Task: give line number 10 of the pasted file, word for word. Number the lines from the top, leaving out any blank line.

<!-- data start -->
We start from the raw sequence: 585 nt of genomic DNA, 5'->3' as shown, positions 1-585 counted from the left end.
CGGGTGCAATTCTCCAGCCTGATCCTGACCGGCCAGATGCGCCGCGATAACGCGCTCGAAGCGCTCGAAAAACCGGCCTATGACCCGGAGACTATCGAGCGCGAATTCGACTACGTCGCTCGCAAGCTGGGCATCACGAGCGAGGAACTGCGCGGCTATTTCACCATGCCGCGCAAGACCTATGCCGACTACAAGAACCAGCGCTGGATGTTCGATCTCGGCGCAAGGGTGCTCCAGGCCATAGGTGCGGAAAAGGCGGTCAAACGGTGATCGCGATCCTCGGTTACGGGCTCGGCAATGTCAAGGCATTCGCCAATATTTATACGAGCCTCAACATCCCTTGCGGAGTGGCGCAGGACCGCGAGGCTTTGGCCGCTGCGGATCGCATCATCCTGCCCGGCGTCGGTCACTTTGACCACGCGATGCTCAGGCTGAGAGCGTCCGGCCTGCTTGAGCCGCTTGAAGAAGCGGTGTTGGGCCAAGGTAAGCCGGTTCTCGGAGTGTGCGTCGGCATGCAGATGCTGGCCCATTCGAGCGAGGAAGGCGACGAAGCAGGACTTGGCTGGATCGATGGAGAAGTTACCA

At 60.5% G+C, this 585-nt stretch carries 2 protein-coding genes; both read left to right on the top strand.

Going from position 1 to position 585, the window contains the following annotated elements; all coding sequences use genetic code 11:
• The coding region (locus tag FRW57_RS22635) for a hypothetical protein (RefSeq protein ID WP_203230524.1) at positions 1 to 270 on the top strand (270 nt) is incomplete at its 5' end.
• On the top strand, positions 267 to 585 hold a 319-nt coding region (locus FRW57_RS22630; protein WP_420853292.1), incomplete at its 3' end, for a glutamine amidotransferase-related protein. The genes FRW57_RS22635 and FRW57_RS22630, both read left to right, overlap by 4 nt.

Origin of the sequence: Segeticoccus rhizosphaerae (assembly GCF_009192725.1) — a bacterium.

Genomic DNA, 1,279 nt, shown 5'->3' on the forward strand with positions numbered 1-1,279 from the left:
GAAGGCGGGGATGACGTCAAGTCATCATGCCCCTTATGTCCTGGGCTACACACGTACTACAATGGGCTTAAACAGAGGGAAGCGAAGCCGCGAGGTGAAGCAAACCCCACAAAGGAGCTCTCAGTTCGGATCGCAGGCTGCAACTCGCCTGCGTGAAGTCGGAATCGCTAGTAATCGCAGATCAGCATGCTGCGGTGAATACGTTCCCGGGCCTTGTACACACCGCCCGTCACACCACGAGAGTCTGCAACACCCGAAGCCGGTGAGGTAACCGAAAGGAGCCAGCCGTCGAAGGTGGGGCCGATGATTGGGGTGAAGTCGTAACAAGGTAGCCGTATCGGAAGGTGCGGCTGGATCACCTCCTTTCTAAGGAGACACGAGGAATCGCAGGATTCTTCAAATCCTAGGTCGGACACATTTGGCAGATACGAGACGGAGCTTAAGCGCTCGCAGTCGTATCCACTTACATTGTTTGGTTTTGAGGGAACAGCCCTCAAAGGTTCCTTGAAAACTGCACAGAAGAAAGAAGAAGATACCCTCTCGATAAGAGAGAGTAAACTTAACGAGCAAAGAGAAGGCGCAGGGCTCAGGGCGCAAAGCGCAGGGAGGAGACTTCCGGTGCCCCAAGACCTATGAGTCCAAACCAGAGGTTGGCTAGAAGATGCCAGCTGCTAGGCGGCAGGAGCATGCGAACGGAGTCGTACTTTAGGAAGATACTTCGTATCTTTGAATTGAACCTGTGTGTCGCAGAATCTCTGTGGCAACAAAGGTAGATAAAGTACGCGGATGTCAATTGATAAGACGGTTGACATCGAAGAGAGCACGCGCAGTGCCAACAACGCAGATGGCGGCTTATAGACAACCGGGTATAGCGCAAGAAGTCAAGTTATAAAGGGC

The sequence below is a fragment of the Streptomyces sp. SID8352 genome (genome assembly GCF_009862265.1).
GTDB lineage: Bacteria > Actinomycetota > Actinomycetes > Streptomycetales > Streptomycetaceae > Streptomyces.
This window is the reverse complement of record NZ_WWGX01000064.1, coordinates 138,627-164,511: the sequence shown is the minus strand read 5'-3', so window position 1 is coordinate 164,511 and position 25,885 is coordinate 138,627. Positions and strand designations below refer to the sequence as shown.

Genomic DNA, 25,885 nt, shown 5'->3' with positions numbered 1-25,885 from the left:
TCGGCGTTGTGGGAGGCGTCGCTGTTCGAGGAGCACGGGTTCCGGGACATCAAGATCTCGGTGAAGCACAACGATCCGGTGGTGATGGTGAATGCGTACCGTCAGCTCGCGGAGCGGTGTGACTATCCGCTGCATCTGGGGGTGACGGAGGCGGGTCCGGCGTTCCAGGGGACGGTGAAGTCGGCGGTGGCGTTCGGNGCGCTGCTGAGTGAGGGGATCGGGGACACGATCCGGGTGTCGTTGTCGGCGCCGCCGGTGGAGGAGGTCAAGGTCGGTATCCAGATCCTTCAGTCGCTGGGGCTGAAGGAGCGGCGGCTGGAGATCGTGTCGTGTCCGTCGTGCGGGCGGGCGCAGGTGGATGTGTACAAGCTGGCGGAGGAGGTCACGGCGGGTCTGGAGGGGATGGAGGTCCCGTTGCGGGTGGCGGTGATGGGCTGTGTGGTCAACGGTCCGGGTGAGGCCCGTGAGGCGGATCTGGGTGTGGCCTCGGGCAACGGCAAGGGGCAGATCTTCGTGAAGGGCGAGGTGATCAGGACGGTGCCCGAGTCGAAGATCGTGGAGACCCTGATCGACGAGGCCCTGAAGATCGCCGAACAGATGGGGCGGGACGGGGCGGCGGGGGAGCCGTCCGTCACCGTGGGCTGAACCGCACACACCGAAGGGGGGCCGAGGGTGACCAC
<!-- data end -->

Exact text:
The sequence below is a fragment of the Streptomyces sp. SID8352 genome (genome assembly GCF_009862265.1).